eBay, Part 2

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The smartphone is here.  And this is the cracked tablet.    

Regarding the lights, I got another one today.

“So?” she replied.

“I didn’t order it,” I said.

My favorite thing about eBay is there is no bargaining.  There can be bidding, but you can’t make anything go down (“make offer” notwithstanding).  Someone, somewhere is offering something and I assume they are pleased I am buying it.  If it costs $1 with free shipping and comes from China or the Philippines, so be it.

I have ordered maybe thirty lights, cables, or other gadgets for a total cost of about $75.  Part of the beauty for eBay is if you sell things and then buy more through PayPal, well, they like you more.

Especially with ordering a two-watt bulb for a dollar, it is pretty riskless.  I may even get a surprise, and who doesn’t like packages in the mail?


The hardest thing to understand for me was the concept of ‘we don’t know what’s going on.’  The folks at eBay are really good programmers—everything from logging-in to printing shipping labels is as easy as it can be on the web.  But all they can do is set up flags or blocks and such; it is not monitored real time.  There are many things that do or can happen after the transaction, many of which are for if it does not go smoothly.  These help eBay set up flags and improve.  It is a script, but they actually come out and say it.

The beauty of the concept, and its major risk, is that there is no cost of goods sold.  The system is set up—again, they are good programmers—and in theory runs itself.  Again, when dysfunction happens there are improvements made to the system.  It is almost like artificial intelligence.  Then it runs on again until something in the market or something in the system changes.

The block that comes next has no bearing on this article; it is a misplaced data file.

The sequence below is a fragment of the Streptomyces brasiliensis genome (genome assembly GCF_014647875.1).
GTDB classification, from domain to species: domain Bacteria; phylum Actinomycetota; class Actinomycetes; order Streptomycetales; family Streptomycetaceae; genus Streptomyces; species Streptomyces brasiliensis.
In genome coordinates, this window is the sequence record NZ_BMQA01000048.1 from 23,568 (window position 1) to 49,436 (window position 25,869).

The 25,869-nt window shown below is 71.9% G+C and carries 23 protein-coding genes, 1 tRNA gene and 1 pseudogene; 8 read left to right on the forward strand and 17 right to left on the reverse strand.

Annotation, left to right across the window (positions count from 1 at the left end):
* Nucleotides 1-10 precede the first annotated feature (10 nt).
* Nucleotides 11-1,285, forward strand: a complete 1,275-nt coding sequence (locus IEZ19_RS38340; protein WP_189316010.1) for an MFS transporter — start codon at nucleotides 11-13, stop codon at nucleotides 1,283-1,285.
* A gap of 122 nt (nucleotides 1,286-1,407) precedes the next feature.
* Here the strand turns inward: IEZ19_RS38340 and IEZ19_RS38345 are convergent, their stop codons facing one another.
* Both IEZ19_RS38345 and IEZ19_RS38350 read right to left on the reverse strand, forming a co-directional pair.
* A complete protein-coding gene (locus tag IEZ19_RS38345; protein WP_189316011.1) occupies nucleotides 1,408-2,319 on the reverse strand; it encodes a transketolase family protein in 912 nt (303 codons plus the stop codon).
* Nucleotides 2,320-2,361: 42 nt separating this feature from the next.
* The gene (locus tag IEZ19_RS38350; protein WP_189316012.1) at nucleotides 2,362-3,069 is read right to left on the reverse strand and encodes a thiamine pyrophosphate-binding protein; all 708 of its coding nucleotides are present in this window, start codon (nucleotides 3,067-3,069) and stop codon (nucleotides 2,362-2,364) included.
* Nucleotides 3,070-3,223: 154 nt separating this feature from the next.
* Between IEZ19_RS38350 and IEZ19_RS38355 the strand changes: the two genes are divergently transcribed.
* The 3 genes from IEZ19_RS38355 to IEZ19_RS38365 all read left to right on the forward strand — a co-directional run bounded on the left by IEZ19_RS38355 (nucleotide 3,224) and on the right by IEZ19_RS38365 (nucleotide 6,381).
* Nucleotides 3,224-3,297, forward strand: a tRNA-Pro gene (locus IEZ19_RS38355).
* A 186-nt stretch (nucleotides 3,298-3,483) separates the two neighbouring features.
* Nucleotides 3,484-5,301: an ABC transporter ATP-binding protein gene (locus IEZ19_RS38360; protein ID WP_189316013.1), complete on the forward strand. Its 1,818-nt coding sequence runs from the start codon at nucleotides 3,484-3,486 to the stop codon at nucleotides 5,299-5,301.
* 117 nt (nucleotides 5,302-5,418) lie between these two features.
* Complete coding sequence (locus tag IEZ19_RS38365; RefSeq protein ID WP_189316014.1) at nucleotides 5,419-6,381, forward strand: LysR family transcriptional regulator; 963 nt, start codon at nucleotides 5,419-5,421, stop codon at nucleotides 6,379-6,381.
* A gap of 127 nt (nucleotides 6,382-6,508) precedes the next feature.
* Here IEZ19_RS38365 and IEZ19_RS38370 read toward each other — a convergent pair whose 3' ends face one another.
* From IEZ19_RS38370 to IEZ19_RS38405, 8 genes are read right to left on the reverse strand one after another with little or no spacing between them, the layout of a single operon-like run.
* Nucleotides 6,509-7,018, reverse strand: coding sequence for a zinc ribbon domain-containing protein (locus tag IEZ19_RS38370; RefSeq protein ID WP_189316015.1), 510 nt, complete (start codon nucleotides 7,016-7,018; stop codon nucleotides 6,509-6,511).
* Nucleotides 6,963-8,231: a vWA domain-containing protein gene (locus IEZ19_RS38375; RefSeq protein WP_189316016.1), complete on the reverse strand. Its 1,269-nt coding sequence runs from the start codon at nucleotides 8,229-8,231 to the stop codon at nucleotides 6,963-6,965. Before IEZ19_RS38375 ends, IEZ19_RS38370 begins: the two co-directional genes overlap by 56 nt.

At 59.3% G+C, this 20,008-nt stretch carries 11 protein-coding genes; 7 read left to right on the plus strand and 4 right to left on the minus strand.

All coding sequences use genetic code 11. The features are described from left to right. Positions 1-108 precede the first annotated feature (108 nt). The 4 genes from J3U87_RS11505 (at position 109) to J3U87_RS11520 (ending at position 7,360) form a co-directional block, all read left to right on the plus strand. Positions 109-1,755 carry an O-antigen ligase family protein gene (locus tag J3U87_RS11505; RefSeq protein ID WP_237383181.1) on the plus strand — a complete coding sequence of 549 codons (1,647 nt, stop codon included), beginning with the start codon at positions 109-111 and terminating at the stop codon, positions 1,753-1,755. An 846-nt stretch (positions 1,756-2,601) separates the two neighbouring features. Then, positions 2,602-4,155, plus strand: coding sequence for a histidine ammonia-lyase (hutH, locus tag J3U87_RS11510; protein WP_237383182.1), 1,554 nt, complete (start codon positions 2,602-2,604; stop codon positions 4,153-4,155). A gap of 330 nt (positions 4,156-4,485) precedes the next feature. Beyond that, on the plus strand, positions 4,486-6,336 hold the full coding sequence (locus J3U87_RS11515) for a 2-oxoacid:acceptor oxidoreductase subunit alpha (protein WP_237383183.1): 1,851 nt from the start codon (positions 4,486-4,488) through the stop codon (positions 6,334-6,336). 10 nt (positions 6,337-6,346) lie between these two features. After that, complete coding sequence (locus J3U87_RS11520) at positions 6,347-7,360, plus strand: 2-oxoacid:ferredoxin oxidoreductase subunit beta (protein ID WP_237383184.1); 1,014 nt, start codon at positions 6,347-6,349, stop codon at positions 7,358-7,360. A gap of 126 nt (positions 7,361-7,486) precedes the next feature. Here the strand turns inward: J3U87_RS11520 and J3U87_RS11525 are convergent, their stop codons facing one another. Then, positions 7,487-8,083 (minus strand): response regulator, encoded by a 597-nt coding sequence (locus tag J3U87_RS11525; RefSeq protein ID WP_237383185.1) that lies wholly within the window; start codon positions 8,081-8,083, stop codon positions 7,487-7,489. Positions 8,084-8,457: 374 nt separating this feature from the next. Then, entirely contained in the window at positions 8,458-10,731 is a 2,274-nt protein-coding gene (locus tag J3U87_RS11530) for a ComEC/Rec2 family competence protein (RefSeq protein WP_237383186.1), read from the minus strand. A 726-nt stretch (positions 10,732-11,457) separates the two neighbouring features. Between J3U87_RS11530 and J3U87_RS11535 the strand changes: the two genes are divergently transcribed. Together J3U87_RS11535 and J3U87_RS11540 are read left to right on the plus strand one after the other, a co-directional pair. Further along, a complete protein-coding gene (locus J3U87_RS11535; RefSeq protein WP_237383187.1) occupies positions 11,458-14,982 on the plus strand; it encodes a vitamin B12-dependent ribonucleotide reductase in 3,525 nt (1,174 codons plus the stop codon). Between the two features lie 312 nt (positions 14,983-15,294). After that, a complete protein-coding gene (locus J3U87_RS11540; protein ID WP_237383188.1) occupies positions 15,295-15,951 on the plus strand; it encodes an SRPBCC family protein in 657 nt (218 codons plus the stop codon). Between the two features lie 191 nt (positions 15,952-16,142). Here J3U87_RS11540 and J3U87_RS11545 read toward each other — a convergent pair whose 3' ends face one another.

The customer experience both as a buyer and seller is it is a set-up system, but you must conform to it. 


I really do have something to write here so I’ m just going to do it.  The local world seems to be IT IS IN PLACE AND FUNCTIONING BUT WE DON’T REALLY MONITOR IT.  Is this the way business works today?  If your business is a website, then it acts differently.  But isn’t that the way government operates too?


I don’t know about all the laws


First there is “I don’t know about all the laws.”  That is a direct quote, I won’t say who said it.  Then there is:


We don’t enforce all the laws


And finally, if you are really paying attention and are really diligent you get to a point where.


We couldn’t do it if we wanted to.  We just don’t have the resources.


Maybe business has not changed—they buy a product and if they do not complain you assume they are happy.  (Actually, if that were true I would not have had a job.)  But damn, you sure can do a lot more of it when you have good programmers.  The other day I went to mail one of my trinkets to a friend and it took me three days with the label sizes, FIRST CLASS, and the way I wanted to set it up for my business.  That it cost twice as much to send it to Denver than it did for the whole product to be be shipped from China was not my concern at all.  Okay, a little, given the entire subject of economics.  It took me one minute to buy it on eBay and it arrived about a week later.  You talk about a “market maker,” man ‘o alive.

Oh, and you cannot even buy the light bulbs here in the U.S. because they are made for the rest of the world.


P.S.  Overall I have received excellent service from foreign sellers.  A few of the items are the break in your hand variety.  One, a $9 128 GB flashdrive did not work for many reasons and I received a refund.  The really fine print truth is that it does work, it just does not do all the things that a SanDisk will do and that is what I expected.  But I provided useful input to the seller—for anyone smuggling bags full of flashdrives full of HD movies across borders it may not do the trick.  It is mind-boggling to see sellers with hundreds of thousands of reviews.  I think some are still learning the eBay way.  The woman who bought the tablet with the edge to edge crack wanted a refund and I refused; the woman in India who initially paid $200 for the hot (pardon me, hottest-selling) cellphone, but did not pay, maybe did not understand the shipping specifics (or that it probably would not work in India).  I need to do some research into eBay financials.  Did you know you cannot buy something and send it to another address on eBay?